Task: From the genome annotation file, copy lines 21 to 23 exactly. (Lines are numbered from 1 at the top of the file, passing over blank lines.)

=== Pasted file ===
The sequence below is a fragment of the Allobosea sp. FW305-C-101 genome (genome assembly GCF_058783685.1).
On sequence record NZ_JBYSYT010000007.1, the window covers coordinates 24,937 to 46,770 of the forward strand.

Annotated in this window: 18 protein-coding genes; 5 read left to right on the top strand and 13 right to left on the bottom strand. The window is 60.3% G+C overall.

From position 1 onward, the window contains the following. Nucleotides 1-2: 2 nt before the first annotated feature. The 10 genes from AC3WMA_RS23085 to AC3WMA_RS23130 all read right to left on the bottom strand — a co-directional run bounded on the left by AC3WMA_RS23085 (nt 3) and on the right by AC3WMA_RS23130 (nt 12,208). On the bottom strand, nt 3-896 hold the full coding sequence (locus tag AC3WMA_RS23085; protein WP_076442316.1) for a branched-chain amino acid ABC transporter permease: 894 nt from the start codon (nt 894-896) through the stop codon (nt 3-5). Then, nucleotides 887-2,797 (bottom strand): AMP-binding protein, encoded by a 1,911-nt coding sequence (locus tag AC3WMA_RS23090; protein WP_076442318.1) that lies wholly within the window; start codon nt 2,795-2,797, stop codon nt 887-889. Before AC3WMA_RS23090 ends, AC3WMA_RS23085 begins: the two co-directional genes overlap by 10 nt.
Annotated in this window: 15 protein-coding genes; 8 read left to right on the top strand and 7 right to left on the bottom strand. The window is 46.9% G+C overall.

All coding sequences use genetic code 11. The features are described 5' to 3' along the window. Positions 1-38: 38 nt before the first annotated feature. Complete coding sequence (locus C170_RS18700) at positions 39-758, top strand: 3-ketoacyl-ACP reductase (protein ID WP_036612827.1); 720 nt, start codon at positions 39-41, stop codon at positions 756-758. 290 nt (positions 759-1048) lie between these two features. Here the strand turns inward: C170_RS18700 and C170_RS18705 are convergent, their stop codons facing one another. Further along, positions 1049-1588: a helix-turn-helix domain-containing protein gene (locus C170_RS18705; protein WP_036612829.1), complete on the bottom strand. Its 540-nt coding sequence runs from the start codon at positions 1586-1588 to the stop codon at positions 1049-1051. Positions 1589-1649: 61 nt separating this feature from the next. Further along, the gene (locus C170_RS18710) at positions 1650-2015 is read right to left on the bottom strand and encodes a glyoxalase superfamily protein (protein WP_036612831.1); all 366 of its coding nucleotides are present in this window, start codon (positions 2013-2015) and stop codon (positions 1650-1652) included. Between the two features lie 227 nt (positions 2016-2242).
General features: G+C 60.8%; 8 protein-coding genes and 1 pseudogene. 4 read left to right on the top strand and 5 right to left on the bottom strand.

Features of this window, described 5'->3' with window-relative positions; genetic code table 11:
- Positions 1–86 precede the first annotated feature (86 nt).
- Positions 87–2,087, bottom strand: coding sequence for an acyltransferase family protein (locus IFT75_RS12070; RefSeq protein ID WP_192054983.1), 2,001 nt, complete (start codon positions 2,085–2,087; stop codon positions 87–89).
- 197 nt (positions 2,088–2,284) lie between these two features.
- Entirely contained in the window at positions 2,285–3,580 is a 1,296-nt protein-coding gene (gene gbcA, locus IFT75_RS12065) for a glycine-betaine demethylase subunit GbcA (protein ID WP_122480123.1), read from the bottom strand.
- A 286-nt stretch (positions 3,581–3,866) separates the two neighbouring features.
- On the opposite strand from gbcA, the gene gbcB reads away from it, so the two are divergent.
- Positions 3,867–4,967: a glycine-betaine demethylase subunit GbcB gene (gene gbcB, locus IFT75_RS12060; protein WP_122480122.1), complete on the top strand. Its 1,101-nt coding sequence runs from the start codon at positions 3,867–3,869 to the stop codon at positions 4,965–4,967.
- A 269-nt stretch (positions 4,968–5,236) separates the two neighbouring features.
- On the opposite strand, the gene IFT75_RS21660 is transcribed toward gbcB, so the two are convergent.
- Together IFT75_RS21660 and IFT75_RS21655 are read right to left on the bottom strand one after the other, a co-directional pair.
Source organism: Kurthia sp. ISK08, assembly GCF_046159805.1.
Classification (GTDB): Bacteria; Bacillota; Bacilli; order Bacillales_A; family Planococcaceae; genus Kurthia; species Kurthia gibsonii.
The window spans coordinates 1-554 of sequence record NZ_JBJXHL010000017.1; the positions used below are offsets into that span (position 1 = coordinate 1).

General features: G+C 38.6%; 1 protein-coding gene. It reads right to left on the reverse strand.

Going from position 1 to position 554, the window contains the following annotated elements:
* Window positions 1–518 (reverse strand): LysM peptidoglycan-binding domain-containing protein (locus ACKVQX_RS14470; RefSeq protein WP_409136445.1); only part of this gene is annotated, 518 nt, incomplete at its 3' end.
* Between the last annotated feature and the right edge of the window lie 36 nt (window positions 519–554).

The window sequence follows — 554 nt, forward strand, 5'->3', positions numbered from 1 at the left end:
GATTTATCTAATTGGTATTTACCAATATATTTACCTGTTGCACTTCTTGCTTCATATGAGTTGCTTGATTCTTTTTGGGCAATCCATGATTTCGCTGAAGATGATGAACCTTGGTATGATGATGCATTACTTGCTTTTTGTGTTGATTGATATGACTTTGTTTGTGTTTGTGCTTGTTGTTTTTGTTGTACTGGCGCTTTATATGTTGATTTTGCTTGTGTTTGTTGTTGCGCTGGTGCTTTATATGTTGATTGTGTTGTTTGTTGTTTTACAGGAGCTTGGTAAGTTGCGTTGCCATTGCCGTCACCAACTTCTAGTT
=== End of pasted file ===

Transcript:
The window spans coordinates 1-554 of sequence record NZ_JBJXHL010000017.1; the positions used below are offsets into that span (position 1 = coordinate 1).

General features: G+C 38.6%; 1 protein-coding gene. It reads right to left on the reverse strand.

Going from position 1 to position 554, the window contains the following annotated elements: